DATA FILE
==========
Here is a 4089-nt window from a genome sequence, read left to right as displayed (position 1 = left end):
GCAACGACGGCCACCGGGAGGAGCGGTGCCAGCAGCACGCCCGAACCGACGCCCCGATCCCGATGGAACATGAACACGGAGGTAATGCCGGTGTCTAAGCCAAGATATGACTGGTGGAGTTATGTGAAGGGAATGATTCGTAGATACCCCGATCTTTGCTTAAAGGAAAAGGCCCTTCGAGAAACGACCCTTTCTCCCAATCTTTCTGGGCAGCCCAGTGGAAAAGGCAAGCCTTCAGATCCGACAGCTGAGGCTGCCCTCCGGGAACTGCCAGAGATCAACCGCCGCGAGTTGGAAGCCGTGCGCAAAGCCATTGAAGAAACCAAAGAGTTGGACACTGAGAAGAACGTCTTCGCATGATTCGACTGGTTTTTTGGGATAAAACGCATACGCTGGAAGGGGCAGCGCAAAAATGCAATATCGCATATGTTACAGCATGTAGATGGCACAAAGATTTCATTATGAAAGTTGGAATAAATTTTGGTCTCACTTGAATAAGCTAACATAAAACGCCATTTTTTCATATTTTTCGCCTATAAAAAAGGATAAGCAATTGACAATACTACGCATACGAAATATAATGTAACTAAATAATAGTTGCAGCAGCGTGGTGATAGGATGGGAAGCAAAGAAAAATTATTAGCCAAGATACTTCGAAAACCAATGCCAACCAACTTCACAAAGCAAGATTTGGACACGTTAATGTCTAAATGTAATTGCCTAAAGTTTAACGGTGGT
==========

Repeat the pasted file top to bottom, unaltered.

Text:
Here is a 4089-nt window from a genome sequence, read left to right as displayed (position 1 = left end):
GCAACGACGGCCACCGGGAGGAGCGGTGCCAGCAGCACGCCCGAACCGACGCCCCGATCCCGATGGAACATGAACACGGAGGTAATGCCGGTGTCTAAGCCAAGATATGACTGGTGGAGTTATGTGAAGGGAATGATTCGTAGATACCCCGATCTTTGCTTAAAGGAAAAGGCCCTTCGAGAAACGACCCTTTCTCCCAATCTTTCTGGGCAGCCCAGTGGAAAAGGCAAGCCTTCAGATCCGACAGCTGAGGCTGCCCTCCGGGAACTGCCAGAGATCAACCGCCGCGAGTTGGAAGCCGTGCGCAAAGCCATTGAAGAAACCAAAGAGTTGGACACTGAGAAGAACGTCTTCGCATGATTCGACTGGTTTTTTGGGATAAAACGCATACGCTGGAAGGGGCAGCGCAAAAATGCAATATCGCATATGTTACAGCATGTAGATGGCACAAAGATTTCATTATGAAAGTTGGAATAAATTTTGGTCTCACTTGAATAAGCTAACATAAAACGCCATTTTTTCATATTTTTCGCCTATAAAAAAGGATAAGCAATTGACAATACTACGCATACGAAATATAATGTAACTAAATAATAGTTGCAGCAGCGTGGTGATAGGATGGGAAGCAAAGAAAAATTATTAGCCAAGATACTTCGAAAACCAATGCCAACCAACTTCACAAAGCAAGATTTGGACACGTTAATGTCTAAATGTAATTGCCTAAAGTTTAACGGTGGT